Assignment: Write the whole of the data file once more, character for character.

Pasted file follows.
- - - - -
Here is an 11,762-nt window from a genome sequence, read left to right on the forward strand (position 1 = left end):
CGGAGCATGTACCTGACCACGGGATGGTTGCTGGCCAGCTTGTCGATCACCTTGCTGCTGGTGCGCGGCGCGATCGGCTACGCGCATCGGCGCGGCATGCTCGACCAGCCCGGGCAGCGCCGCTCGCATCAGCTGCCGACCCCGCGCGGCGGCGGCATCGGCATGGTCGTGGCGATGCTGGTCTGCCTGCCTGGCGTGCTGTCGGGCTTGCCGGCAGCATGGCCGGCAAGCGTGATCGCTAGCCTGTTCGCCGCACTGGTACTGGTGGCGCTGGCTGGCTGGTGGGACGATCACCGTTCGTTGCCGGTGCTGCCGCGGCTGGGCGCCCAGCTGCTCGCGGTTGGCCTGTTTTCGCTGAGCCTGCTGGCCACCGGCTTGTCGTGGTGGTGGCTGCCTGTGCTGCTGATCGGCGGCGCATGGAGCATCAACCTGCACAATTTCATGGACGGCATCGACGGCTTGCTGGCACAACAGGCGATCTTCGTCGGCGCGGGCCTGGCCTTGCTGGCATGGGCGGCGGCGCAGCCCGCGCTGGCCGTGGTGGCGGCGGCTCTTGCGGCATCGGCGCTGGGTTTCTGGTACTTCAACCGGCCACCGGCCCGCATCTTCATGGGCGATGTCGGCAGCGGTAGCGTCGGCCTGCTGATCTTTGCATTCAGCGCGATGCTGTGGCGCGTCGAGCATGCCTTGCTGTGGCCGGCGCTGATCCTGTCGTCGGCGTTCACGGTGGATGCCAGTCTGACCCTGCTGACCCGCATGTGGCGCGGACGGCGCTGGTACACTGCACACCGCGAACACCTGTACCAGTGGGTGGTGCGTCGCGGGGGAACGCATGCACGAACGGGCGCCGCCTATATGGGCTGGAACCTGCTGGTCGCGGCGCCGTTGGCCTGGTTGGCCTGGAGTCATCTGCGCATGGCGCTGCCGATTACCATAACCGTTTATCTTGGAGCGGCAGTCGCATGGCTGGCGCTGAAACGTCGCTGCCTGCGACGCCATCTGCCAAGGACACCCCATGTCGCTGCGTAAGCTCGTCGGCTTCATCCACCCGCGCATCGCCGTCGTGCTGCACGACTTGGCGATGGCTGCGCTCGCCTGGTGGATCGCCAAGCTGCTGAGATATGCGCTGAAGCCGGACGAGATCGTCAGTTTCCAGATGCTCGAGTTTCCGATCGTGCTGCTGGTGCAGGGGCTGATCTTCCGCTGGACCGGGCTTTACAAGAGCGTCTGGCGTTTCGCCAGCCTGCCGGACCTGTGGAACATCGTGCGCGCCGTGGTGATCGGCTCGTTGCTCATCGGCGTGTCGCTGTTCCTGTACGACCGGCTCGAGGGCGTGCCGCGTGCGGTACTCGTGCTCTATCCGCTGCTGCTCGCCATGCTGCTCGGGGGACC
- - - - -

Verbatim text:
Here is an 11,762-nt window from a genome sequence, read left to right on the forward strand (position 1 = left end):
CGGAGCATGTACCTGACCACGGGATGGTTGCTGGCCAGCTTGTCGATCACCTTGCTGCTGGTGCGCGGCGCGATCGGCTACGCGCATCGGCGCGGCATGCTCGACCAGCCCGGGCAGCGCCGCTCGCATCAGCTGCCGACCCCGCGCGGCGGCGGCATCGGCATGGTCGTGGCGATGCTGGTCTGCCTGCCTGGCGTGCTGTCGGGCTTGCCGGCAGCATGGCCGGCAAGCGTGATCGCTAGCCTGTTCGCCGCACTGGTACTGGTGGCGCTGGCTGGCTGGTGGGACGATCACCGTTCGTTGCCGGTGCTGCCGCGGCTGGGCGCCCAGCTGCTCGCGGTTGGCCTGTTTTCGCTGAGCCTGCTGGCCACCGGCTTGTCGTGGTGGTGGCTGCCTGTGCTGCTGATCGGCGGCGCATGGAGCATCAACCTGCACAATTTCATGGACGGCATCGACGGCTTGCTGGCACAACAGGCGATCTTCGTCGGCGCGGGCCTGGCCTTGCTGGCATGGGCGGCGGCGCAGCCCGCGCTGGCCGTGGTGGCGGCGGCTCTTGCGGCATCGGCGCTGGGTTTCTGGTACTTCAACCGGCCACCGGCCCGCATCTTCATGGGCGATGTCGGCAGCGGTAGCGTCGGCCTGCTGATCTTTGCATTCAGCGCGATGCTGTGGCGCGTCGAGCATGCCTTGCTGTGGCCGGCGCTGATCCTGTCGTCGGCGTTCACGGTGGATGCCAGTCTGACCCTGCTGACCCGCATGTGGCGCGGACGGCGCTGGTACACTGCACACCGCGAACACCTGTACCAGTGGGTGGTGCGTCGCGGGGGAACGCATGCACGAACGGGCGCCGCCTATATGGGCTGGAACCTGCTGGTCGCGGCGCCGTTGGCCTGGTTGGCCTGGAGTCATCTGCGCATGGCGCTGCCGATTACCATAACCGTTTATCTTGGAGCGGCAGTCGCATGGCTGGCGCTGAAACGTCGCTGCCTGCGACGCCATCTGCCAAGGACACCCCATGTCGCTGCGTAAGCTCGTCGGCTTCATCCACCCGCGCATCGCCGTCGTGCTGCACGACTTGGCGATGGCTGCGCTCGCCTGGTGGATCGCCAAGCTGCTGAGATATGCGCTGAAGCCGGACGAGATCGTCAGTTTCCAGATGCTCGAGTTTCCGATCGTGCTGCTGGTGCAGGGGCTGATCTTCCGCTGGACCGGGCTTTACAAGAGCGTCTGGCGTTTCGCCAGCCTGCCGGACCTGTGGAACATCGTGCGCGCCGTGGTGATCGGCTCGTTGCTCATCGGCGTGTCGCTGTTCCTGTACGACCGGCTCGAGGGCGTGCCGCGTGCGGTACTCGTGCTCTATCCGCTGCTGCTCGCCATGCTGCTCGGGGGACC